Add this to artificial intelligence’s growing list of accomplishments: Libratus, an AI developed by Carnegie Mellon University (CMU) has accumulated an impressive $800,000 lead in an ongoing game of no-limit Texas hold 'em against the world’s best professional poker players. The pros are competing to win shares of the $200,000 prize, while CMU scientists are working toward setting a new benchmark for their system.

The ability of AI to perform well against human players has long been used to measure progress in AI research, and any win for machine intelligence marks a major milestone. Back in 1997, the AI Deep Blue was able to win its first game of chess against world chess champion Garry Kasparov. Since then, the technology has evolved so much that newer AIs, like Giraffe, are able to teach themselves to play chess by strategizing moves the way humans do. In a more recent AI vs. machine competition, Google’s Deep Mind AI secured a historic win against Go world champion Lee Sedol.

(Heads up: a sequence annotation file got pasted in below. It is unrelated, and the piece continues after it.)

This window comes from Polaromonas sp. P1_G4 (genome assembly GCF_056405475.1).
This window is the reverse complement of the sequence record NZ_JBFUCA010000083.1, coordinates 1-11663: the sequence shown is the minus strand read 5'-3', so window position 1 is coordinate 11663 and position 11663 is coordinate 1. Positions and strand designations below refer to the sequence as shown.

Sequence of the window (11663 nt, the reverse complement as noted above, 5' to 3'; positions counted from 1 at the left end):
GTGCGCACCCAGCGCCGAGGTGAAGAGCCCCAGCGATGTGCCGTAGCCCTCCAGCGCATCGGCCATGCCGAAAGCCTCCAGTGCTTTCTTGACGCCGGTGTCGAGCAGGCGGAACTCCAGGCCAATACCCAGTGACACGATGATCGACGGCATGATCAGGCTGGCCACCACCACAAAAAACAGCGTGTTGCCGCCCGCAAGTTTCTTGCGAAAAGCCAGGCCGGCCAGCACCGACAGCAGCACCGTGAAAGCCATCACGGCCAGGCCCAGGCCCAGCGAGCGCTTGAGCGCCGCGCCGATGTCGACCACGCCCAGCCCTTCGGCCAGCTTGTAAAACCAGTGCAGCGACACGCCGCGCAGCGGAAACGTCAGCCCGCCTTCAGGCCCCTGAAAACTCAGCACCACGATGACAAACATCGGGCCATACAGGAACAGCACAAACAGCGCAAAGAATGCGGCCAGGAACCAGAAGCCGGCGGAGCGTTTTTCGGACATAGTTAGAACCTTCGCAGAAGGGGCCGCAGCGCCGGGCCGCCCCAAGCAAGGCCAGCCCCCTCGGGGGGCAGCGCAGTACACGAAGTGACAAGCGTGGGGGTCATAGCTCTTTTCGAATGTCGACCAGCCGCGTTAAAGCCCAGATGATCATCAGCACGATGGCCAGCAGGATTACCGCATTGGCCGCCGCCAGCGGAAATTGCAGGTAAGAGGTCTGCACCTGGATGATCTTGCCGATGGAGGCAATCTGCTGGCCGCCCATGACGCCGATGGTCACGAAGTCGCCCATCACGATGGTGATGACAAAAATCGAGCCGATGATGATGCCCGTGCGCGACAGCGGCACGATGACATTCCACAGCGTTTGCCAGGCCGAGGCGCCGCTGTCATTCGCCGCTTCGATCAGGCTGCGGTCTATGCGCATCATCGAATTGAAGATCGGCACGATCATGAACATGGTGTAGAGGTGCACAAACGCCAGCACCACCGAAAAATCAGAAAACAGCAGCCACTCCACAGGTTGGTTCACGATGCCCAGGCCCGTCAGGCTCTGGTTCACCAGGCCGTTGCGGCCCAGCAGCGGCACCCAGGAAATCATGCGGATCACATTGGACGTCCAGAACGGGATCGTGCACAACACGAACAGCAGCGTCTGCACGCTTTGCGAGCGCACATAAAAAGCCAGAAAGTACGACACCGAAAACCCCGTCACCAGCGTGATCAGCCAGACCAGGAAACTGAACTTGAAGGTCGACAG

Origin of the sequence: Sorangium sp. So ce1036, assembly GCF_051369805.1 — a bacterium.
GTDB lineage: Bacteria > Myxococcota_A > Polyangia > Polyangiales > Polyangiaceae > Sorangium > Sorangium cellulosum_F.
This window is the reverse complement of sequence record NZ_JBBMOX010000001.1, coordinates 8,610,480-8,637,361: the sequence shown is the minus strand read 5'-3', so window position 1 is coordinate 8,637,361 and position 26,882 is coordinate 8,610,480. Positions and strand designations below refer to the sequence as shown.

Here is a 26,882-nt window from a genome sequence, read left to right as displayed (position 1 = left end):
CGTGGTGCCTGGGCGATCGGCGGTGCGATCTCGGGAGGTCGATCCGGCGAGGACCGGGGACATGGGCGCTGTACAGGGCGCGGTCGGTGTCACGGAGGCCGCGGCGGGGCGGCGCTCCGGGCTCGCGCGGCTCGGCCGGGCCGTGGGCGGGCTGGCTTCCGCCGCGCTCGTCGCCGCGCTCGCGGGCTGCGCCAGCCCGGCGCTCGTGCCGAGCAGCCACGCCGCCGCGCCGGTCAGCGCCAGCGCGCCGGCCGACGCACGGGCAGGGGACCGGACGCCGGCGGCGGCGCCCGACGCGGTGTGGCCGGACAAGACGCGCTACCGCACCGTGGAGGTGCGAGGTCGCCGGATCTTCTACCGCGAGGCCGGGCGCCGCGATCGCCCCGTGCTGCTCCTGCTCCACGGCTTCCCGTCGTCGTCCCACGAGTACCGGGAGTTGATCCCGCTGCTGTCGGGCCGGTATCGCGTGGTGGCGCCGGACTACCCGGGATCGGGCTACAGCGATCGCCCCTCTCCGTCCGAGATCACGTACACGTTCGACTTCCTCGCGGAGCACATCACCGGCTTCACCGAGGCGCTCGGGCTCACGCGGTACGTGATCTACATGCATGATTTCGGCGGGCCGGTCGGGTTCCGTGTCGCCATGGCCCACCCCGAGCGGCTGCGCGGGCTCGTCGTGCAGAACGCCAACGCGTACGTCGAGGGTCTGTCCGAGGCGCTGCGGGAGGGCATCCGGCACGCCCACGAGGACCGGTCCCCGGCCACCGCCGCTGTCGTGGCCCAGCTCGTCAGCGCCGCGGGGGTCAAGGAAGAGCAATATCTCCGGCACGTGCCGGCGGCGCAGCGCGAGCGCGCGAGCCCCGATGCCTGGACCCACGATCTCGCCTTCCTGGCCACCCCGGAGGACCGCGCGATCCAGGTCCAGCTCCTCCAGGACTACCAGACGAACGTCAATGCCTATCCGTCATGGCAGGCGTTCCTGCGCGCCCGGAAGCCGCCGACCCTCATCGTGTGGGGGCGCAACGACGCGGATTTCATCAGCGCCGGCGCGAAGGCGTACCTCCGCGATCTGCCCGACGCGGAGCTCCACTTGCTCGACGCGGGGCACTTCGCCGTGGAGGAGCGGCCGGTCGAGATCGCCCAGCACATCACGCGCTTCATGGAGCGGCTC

Poker, however, could prove to be trickier for AI to master given the complicated decisions a player has to make based on incomplete information while also considering bluffs and other typical poker strategies. In fact, when another AI, dubbed Claudico, challenged human poker pros back in 2015, it proved to be no match for its flesh-and-blood opponents. This time however, it looks like CMU’s Libratus has nothing to worry about. It still has around 55,000 hands left to play in the competition, but at more than halfway through, it has already stacked up a hefty profit of $794,392.

The card table is far from the only place AI is beginning to best its human counterparts. We're also seeing AI systems that are more accurate at diagnosing health problems, predicting cyber-attacks, and, perhaps most notably, safely operating vehicles. While more nuanced areas like understanding language and humor are still a challenge for AI, the technology is making progress, so one day soon, perhaps an AI poker player will even be able to crack jokes while taking the pros for all they're worth.

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